It has now been 20 days since we left the Duke city. The Peace Corps staff has spoken several times about several stages of adjustment that most if not all volunteers will experience in some fashion. We are still waiting for the "what am I doing here" stage, which follows the first stage, which is the "honeymoon" stage. The honeymoon stage consists of loving the country, feeling like you belong here and really fit in.
I don't know about the fitting in part but most of my thoughts thus far have circled around why I did not do something like this sooner. Thanks, Gary Gyure. Our schedule has been prohibitive of any seriously deep thinking so far but I am now adjusted to being awake while it is night time in the place I spent the first 3 decades of my life and I think I'm about to get started on these things.
Being immersed in Thai culture I feel a sharpened awareness. It's as if all faculties realize they need to operate at 100% in order to achieve survival now and so they do. Granted, the Peace Corps administration here has among the most sophisticated programmatic training I have ever seen, none the less, I can feel my brain growing new neuron-pathways every day. Some of these are for the processing of the strange sounds that come out of these people's mouths, some of them are making those sounds myself, but others have to do with an expanding perspective of what it means to be a human.
Peace Corps is working hard to steep us heavily in Thai culture and values (by the way, all of the staff working with us for language and technical session now are Thais). Some of that seems a little over the top, but for the most part it is eye opening to see just how different the things the Thais see as important actually are. One example: we have met probably 150 people in our district now and when I mention the first name of Erin and I's host father, they all know who that is. Maybe this is common to rural life everywhere but everybody seems to know everyone else. They are a collective. Even more striking is the absolute lack of the "what do you do?" attitude of Americans. This was a point very well explained by our technical trainers. Here, people don't care what you do, but who you are, and if you have family and where you are from. According to our THai trainers, it is perfectly allowable to leave work for any family responsibility. You don't tentatively ask your boss while afraid you are going to look bad, you go and take care of your family. I like this concept a lot, and will remember it for a long time when I'm back at work in the States.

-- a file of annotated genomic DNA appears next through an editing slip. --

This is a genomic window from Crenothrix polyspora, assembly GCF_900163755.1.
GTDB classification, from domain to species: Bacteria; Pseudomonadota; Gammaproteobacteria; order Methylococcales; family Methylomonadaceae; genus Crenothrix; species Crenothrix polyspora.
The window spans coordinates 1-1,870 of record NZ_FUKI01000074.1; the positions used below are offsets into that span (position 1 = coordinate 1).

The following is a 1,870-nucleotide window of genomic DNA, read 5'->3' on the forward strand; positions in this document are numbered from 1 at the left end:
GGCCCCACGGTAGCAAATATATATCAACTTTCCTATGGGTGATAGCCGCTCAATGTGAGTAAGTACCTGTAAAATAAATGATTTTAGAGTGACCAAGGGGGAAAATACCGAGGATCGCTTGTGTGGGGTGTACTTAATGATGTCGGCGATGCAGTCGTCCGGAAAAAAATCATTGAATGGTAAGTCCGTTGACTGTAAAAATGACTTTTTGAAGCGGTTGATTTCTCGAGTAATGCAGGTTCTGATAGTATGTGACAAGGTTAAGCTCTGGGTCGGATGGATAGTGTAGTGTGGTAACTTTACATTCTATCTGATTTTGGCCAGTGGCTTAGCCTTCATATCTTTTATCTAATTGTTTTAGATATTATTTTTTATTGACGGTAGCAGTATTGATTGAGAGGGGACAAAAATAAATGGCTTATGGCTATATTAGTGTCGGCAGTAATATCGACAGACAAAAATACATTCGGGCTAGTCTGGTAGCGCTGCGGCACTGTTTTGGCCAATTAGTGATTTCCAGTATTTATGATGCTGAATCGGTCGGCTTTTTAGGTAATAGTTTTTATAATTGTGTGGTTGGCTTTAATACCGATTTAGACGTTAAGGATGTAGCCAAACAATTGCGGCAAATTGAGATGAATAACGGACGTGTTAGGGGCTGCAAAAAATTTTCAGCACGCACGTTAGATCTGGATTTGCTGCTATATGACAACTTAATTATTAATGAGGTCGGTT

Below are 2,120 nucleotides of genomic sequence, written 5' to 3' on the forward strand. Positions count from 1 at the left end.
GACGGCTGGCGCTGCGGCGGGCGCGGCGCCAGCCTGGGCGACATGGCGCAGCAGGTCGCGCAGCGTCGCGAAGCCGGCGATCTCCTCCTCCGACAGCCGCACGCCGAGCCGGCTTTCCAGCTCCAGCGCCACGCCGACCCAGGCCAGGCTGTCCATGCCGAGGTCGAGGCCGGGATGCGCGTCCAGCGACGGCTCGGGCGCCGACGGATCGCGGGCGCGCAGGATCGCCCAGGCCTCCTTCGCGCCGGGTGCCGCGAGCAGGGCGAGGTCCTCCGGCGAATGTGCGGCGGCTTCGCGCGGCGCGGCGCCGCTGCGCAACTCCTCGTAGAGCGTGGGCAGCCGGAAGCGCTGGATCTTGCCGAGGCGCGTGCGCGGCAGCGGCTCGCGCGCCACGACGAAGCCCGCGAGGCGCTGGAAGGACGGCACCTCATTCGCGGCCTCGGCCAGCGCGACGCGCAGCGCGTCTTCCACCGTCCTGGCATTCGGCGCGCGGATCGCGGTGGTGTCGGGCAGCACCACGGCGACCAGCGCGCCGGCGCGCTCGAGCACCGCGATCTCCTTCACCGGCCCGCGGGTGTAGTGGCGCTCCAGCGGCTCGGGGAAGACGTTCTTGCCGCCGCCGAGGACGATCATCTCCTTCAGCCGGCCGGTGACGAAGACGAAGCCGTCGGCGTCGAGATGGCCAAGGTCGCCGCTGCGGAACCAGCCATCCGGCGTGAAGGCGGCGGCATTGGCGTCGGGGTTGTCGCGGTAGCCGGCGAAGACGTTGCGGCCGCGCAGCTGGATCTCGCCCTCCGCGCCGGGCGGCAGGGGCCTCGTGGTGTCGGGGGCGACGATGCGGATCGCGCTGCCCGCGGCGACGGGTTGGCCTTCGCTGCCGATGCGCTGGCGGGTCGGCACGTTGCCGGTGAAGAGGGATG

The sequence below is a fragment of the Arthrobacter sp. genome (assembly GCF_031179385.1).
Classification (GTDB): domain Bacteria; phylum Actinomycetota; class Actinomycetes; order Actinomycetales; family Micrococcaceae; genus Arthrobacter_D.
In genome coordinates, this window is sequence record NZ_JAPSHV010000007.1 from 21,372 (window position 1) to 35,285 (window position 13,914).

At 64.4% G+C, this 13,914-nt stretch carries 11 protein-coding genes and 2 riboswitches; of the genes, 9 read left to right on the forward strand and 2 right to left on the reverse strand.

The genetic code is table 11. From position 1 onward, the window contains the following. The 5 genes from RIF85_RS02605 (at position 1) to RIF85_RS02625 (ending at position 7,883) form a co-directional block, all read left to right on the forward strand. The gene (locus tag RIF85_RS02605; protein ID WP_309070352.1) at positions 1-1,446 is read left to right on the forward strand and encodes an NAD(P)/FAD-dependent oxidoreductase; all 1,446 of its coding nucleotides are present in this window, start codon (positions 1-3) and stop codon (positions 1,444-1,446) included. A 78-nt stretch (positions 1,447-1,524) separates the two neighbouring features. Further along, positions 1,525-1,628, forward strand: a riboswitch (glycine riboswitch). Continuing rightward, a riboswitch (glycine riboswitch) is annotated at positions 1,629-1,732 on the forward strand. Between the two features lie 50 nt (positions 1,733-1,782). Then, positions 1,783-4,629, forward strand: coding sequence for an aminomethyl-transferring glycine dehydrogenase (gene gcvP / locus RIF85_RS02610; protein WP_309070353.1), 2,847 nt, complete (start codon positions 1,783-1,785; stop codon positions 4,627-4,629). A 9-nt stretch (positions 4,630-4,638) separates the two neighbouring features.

Our schedule continues to be roughly 5:45AM to 8PM. We have had no real days off as of yet. Today was a big party with a dancing performance by us and the ajaans (teachers), singing by everyone and an very good meal. Cousin Donny will be glad to know that some of his disco dance moves have now been seen by Thai audiences. Peace Corp activities really are turning us volunteers into a brotherhood over these weeks. We do everything together from learn to eat, to play to sing. I have not before seen so much openness from so many people (52 Americans).
In the morning, my program CBOD, has language same as Erin's (TCCO) but in the afternoon this week we biked around the community and interviewed people. Our Thai is still quite limited, but we are able to ask a decent amount of questions already. To start we ask about family, then about business . This work too is exhausting. The brain is working to comprehend sounds and formulate questions as a knee might work to keep a body moving in a marathon. We learned a lot about Thai local government structure which will be important for our work later. Next week we go from interviewing people in groups to doing it individually, which I like, because I honestly find it hard to get a word in edgewise with a group of four.
I'm still working on the 401k transfer and have not quite gotten to international calling yet. I think our bills in Albuquerque have stopped coming in, and that's good because so have our checks.